About Itō Jakuchū
Colorful Realm of Living Beings, a 30-scroll set of paintings by Itō Jakuchū, is one of Japan's most renowned cultural treasures. This extraordinary work, which had never before been displayed in its entirety outside of Japan, was on view at the National Gallery of Art for one month only. Created over a span of some 10 years (c. 1757–1766), the series presents a range of subjects from the natural world—birds, fish, insects, reptiles, flowers, and plants.
Itō Jakuchū (1716–1800) lived during Japan's peaceful Edo period. Born into a wealthy family of merchants that operated a wholesale foodstuffs business in Kyoto, Jakuchū retired from the family business in 1755 to pursue the study of Zen Buddhism and the practice of painting. His innovative and experimental style was influenced by the study of Chinese painting at Zen temples, the patterns and designs of Kyoto textiles, natural history collections, and direct observation of nature.
"Flowers, birds, grasses, and insects each have their own innate spirit. Only after one has actually determined the true nature of this spirit through observation should painting begin."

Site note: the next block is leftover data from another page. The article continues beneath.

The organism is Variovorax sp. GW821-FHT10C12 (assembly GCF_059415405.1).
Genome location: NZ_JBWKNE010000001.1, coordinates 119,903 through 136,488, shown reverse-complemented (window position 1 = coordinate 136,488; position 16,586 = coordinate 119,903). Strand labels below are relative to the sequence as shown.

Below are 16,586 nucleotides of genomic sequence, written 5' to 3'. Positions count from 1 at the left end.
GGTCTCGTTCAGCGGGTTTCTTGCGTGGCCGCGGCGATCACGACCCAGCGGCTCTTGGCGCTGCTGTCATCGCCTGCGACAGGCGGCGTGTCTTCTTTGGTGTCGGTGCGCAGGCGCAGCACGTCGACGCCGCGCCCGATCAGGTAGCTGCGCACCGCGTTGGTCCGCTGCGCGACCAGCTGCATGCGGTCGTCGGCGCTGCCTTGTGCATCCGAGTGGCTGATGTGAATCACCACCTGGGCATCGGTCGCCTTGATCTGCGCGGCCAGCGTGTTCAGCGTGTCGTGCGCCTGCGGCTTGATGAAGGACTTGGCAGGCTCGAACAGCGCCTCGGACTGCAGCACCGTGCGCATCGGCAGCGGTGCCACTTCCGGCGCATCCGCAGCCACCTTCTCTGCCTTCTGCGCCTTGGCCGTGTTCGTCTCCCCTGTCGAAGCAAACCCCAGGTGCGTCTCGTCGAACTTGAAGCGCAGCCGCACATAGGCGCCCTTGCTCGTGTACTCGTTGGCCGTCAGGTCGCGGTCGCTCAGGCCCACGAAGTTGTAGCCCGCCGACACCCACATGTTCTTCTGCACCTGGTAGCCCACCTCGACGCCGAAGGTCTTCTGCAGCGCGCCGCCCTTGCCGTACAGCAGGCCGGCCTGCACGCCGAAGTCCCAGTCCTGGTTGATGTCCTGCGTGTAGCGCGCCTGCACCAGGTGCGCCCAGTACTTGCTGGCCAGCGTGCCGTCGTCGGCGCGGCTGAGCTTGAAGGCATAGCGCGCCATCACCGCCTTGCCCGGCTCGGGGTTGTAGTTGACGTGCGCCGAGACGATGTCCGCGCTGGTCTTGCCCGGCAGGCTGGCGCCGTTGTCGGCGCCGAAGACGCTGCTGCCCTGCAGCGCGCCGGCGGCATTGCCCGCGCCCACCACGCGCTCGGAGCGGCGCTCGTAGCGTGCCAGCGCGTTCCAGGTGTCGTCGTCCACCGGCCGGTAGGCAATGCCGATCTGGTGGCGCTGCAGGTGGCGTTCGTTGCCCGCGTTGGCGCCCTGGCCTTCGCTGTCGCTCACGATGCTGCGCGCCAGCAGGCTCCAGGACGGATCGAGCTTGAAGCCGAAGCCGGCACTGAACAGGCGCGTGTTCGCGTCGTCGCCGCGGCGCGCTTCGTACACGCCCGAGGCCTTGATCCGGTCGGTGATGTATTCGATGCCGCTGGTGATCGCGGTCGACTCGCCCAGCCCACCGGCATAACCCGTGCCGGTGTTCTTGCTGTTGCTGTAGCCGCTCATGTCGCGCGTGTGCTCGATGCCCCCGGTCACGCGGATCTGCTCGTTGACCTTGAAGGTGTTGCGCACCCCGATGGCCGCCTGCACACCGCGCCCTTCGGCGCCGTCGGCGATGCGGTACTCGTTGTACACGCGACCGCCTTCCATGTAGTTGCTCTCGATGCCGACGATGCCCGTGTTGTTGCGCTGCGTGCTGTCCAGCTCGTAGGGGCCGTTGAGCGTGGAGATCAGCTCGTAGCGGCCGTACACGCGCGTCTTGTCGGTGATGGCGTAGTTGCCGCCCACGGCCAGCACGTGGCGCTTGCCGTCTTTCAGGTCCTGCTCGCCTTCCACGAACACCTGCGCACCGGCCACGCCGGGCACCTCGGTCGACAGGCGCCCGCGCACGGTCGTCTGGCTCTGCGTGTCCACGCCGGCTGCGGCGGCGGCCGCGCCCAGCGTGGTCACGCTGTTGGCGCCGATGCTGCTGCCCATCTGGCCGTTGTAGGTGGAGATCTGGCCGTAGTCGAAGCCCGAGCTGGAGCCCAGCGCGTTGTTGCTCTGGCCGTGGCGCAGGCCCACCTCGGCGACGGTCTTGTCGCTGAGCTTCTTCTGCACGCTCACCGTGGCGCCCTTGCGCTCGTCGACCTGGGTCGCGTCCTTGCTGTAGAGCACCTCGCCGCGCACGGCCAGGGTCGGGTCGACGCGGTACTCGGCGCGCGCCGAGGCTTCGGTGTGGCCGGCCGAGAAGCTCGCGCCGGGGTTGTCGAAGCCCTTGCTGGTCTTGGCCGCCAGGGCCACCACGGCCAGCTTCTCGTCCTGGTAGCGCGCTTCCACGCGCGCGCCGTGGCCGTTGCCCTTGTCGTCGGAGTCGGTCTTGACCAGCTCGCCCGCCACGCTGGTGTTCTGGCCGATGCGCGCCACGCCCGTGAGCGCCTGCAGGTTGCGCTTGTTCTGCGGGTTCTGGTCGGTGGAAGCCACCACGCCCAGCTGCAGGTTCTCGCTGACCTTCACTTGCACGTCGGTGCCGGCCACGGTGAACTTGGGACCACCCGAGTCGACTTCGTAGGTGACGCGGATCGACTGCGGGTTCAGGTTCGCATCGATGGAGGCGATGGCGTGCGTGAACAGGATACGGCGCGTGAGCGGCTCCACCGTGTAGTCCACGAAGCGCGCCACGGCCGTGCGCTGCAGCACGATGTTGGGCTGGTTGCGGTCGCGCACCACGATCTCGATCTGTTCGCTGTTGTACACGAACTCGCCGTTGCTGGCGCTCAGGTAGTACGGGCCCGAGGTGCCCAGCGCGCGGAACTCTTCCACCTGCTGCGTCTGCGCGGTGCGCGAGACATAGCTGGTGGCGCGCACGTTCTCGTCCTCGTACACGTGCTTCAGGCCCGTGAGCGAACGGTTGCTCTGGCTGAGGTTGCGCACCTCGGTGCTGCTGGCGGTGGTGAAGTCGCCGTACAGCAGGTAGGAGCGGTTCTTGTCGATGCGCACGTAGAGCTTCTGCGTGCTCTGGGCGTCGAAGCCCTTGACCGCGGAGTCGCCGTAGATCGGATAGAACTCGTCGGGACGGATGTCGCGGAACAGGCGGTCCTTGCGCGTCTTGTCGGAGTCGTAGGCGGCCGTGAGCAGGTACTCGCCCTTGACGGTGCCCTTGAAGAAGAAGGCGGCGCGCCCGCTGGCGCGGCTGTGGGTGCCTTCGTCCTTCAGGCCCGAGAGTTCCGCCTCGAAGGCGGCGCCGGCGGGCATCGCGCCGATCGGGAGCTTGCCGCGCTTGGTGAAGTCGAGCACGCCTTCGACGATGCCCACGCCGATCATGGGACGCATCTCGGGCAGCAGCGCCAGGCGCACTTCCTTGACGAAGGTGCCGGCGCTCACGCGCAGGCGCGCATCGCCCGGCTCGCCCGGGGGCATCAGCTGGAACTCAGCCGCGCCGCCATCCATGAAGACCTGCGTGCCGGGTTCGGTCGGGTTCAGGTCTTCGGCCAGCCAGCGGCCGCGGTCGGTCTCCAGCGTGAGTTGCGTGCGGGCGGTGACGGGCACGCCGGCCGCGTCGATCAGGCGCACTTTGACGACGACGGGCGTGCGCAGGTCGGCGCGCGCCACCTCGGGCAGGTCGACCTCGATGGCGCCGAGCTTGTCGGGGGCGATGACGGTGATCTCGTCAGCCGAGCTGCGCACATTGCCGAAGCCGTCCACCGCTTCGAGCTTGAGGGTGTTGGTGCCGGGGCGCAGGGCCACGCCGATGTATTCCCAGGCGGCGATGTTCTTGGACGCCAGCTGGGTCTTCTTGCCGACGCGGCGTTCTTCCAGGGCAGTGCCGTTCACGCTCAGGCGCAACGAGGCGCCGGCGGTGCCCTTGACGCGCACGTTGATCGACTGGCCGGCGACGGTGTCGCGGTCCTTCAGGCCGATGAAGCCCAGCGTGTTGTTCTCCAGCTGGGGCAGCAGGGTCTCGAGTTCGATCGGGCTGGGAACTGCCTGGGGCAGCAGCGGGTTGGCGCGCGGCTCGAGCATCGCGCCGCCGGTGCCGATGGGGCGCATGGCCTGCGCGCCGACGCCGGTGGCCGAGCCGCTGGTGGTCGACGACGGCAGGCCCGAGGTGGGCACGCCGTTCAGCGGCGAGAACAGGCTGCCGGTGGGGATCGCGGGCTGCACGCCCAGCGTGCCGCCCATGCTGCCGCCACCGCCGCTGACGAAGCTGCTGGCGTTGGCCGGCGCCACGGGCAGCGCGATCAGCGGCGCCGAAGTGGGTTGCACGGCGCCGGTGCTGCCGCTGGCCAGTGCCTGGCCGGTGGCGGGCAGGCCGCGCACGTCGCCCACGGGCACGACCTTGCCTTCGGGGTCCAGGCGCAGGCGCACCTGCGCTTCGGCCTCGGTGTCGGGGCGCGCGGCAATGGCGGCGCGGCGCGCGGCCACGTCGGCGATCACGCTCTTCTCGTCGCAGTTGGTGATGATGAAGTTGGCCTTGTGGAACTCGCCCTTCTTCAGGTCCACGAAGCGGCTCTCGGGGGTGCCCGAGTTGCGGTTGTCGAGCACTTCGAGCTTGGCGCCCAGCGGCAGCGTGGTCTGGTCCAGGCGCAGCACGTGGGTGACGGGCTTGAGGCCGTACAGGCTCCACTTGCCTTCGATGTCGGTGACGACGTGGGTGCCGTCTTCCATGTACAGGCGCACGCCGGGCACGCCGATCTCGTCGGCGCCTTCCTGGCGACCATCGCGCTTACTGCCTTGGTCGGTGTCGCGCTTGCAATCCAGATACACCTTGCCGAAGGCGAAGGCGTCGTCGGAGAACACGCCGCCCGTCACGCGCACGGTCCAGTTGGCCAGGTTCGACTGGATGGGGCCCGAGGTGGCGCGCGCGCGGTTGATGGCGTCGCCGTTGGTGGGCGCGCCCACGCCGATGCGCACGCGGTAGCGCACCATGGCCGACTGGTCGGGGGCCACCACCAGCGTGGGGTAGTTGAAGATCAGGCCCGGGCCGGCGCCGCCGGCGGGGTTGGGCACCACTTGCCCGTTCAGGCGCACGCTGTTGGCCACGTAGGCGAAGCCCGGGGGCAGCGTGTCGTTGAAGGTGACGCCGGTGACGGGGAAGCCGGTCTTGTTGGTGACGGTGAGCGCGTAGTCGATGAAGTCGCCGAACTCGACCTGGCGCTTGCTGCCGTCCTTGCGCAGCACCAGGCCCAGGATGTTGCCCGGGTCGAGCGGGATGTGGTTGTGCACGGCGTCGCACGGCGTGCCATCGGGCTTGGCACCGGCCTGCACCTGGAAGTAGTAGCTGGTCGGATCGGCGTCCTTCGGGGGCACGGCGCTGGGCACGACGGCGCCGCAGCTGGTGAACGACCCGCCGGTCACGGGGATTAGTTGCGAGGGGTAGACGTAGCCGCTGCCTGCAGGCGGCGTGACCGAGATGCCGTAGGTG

Jakuchū painted Colorful Realm on silk, carefully mixing, matching, shading, and layering his pigments (on both the front and back) to create remarkable coloristic effects as well as an impression of spatial depth.
In Mandarin Ducks in Snow, Jakuchū splattered shell-white pigment on both the front and back of the silk to give the impression of snow falling at different depths of field. On some of the scrolls, such as Peonies and Small Birds, Jakuchū painted almost the entire surface. Other scrolls include open areas that suggest water, sky, and land (see Peonies and Butterflies and Lotus Pond and Fish).
Jakuchū donated Colorful Realm, along with his Śãkyamuni Triptych to Shōkokuji, a major Zen monastery in Kyoto. At the National Gallery, all of the works were displayed in one room, as they might have been at Shōkokuji—with "living beings" gathering around the Buddha to listen to his sermon and symbolizing the harmony of all living creatures in nature.
Above, left: Itō Jakuchū, Śākyamuni Triptych, consisting of The Buddha Śākyamuni, Bodhisattva Mañjuśrī, and Bodhisattva Samantabhadra, c. first half of the 1760s, set of three hanging scrolls, Jōtenkaku Museum, Shōkokuji Monastery, Kyoto